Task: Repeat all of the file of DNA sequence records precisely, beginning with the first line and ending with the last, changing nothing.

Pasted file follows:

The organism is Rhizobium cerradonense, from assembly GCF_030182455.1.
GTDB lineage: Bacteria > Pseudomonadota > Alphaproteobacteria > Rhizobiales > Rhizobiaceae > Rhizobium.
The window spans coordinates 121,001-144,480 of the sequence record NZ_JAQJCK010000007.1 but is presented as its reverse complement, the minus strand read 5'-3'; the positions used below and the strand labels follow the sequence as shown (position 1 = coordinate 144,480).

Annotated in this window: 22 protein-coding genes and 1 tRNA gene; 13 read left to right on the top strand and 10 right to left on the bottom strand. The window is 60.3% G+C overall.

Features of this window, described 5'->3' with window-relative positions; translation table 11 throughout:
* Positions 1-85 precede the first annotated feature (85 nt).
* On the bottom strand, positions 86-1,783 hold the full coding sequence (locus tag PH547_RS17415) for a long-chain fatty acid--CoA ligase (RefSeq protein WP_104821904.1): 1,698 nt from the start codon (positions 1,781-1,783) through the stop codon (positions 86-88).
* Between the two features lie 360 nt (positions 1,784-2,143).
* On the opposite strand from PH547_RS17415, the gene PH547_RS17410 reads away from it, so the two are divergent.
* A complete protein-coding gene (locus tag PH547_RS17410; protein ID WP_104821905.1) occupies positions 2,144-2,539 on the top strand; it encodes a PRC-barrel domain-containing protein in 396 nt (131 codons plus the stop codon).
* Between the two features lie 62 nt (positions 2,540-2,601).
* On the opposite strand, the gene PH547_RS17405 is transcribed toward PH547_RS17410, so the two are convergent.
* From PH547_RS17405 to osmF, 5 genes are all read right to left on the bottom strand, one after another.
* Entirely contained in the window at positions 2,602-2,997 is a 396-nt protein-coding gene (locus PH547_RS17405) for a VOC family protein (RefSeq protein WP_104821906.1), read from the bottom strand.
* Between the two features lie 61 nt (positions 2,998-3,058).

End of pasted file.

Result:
The organism is Rhizobium cerradonense, from assembly GCF_030182455.1.
GTDB lineage: Bacteria > Pseudomonadota > Alphaproteobacteria > Rhizobiales > Rhizobiaceae > Rhizobium.
The window spans coordinates 121,001-144,480 of the sequence record NZ_JAQJCK010000007.1 but is presented as its reverse complement, the minus strand read 5'-3'; the positions used below and the strand labels follow the sequence as shown (position 1 = coordinate 144,480).

Annotated in this window: 22 protein-coding genes and 1 tRNA gene; 13 read left to right on the top strand and 10 right to left on the bottom strand. The window is 60.3% G+C overall.

Features of this window, described 5'->3' with window-relative positions; translation table 11 throughout:
* Positions 1-85 precede the first annotated feature (85 nt).
* On the bottom strand, positions 86-1,783 hold the full coding sequence (locus tag PH547_RS17415) for a long-chain fatty acid--CoA ligase (RefSeq protein WP_104821904.1): 1,698 nt from the start codon (positions 1,781-1,783) through the stop codon (positions 86-88).
* Between the two features lie 360 nt (positions 1,784-2,143).
* On the opposite strand from PH547_RS17415, the gene PH547_RS17410 reads away from it, so the two are divergent.
* A complete protein-coding gene (locus tag PH547_RS17410; protein ID WP_104821905.1) occupies positions 2,144-2,539 on the top strand; it encodes a PRC-barrel domain-containing protein in 396 nt (131 codons plus the stop codon).
* Between the two features lie 62 nt (positions 2,540-2,601).
* On the opposite strand, the gene PH547_RS17405 is transcribed toward PH547_RS17410, so the two are convergent.
* From PH547_RS17405 to osmF, 5 genes are all read right to left on the bottom strand, one after another.
* Entirely contained in the window at positions 2,602-2,997 is a 396-nt protein-coding gene (locus PH547_RS17405) for a VOC family protein (RefSeq protein WP_104821906.1), read from the bottom strand.
* Between the two features lie 61 nt (positions 2,998-3,058).